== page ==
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Serving Community and Continuity

The BJE honors Herb and Beverly Gelfand's dedication to our children's future


by Michael Aushenker

June 3, 1999 | 8:00 pm

For Herb and Beverly Gelfand, the turning point came in the form of a population study. According to a census survey, the intermarriage rate among Jews in America had approached an all-time high of 52 percent. The sobering news motivated the Gelfands to rededicate their public lives to reversing those statistics.

Fast-forward six years. When Herb Gelfand became president of the Jewish Federation of Greater Los Angeles, he made Jewish continuity the top priority of his 1996-98 tenure. He secured an additional $1 million above the Federation's annual $1.1 million allocation for its educational arm -- the Bureau of Jewish Education of Greater Los Angeles (BJE) -- to distribute among its network of 164 Orthodox and non-Orthodox schools. The budget amendment Gelfand pushed through endures today.

"From the outset," says BJE Executive Director Dr. Gil Graff, "[Gelfand made] Jewish education...the leitmotif of his administration."

Gelfand's gesture, said Graff, may be "the beginning of additional strides forward.... Gelfand's legacy has become integral to the ongoing allocation of [resources]."

Dr. Joseph Hakimi, Judaic studies director of Sinai Akiba Academy, says Gelfand has fortified the BJE's mission to provide Jewish kids with an superior education, by instituting a host of supplemental teacher-training programs.

Gelfand is quick to point out that his wife of 45 years, Beverly, has been an equal partner in the realization of his bureaucratic vision.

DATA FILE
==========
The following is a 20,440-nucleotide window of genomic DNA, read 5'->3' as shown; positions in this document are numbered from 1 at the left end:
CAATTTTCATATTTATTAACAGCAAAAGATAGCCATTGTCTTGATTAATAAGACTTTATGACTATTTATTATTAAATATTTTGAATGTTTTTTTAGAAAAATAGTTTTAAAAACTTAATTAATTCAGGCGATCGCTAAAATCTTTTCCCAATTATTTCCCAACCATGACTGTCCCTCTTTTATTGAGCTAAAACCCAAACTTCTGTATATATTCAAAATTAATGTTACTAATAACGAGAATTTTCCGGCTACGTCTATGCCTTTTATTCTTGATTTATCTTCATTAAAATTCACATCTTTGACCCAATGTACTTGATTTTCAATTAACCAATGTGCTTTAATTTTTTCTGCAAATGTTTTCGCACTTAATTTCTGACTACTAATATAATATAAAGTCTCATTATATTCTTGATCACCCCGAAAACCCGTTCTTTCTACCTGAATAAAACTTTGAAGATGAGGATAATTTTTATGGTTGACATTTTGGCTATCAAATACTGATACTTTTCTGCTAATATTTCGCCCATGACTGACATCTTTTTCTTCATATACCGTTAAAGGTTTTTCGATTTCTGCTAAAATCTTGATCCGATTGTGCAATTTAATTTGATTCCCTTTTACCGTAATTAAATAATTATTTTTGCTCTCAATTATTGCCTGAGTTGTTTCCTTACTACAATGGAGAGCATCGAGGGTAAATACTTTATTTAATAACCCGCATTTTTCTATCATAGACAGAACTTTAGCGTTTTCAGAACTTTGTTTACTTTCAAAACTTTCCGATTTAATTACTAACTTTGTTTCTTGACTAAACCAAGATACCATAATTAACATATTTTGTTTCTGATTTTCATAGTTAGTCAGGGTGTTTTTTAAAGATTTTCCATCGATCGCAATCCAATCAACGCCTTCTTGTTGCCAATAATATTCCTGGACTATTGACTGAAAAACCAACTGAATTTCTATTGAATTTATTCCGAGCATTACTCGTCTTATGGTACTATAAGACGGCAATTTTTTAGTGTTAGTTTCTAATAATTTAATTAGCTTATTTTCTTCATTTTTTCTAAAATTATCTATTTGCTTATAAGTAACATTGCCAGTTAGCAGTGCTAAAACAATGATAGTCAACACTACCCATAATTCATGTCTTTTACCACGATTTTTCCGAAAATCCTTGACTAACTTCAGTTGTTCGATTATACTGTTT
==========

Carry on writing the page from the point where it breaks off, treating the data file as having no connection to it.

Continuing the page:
Says the immediate past president, "There's no way that I could have done any of the things I did without her intimate assistance."

Indeed, Beverly put her husband through law school while working as a secretary. Their struggle paid off when Herb received a juris doctor degree from Loyola University of Law and embarked on a career of practicing real estate law. The Gelfands have been a communally involved couple ever since, lending their commitment to just about every high-profile humanitarian organization ever to rent out the Century Plaza for a fund-raiser. In light of their philanthropic accomplishments, the Gelfands will be honored by the BJE on June 8 at a Regent Beverly Wilshire Hotel gala.

The Gelfands brought their children up at a time when the gaze of American Jewry was trained not on continuity but abroad: the Holocaust and the founding of Israel.

"Frankly, at that time, there weren't that many [Jewish schools], nor was the issue even on the top of my brain," says Gelfand, whose three children received public-school educations. Of his own Detroit childhood, Gelfand says: "I had very little Jewish education. I was bar mitzvah almost as an afterthought."

In effect, by plowing their energies into enriching the scholastic experiences of the 30,000 students and 2,000 teachers that the BJE serves, the Gelfands have been trying to construct for their six grandchildren what they did not provide for their own offspring -- a solid education grounded in Jewish values and thought.

As Los Angeles Hebrew High School Principal Ben Zion Kogen notes, Herb Gelfand's fiat has set into motion a vital precedent that transcends its ostensible fiscal impact "simply by sending the message that the community strongly values supplementary schools and the contribution that they make to education."


A Struggle Closer to Home

In the past, Herb and Beverly Gelfand have done much to raise awareness of the community's and Israel's causes and struggles. These days, the Gelfands are dealing with a struggle closer to home: young granddaughter Melanie Silverman's battle to overcome osteosarcoma, commonly known as bone cancer.

"Her attitude is wonderful," Gelfand says about the progress of his granddaughter, who last week underwent more chemotherapy. Although Melanie's an A positive, Gelfand urges donors with all blood types to volunteer their platelets at the Children's Hospital of Los Angeles, where Melanie is being treated.

Donors interested in giving blood at the Children's Hospital must be in good health and between the ages of 17 and 65. No appointments are required for donations. Monday through Friday, 8 a.m. to 5 p.m. Appointments are required on Saturdays from 8 a.m. to 1 p.m. The blood-donor center is found on the second floor of the hospital's Sunset Boulevard-and-Vermont Avenue location. For more information, please call (323) 669-2441. -- Michael Aushenker

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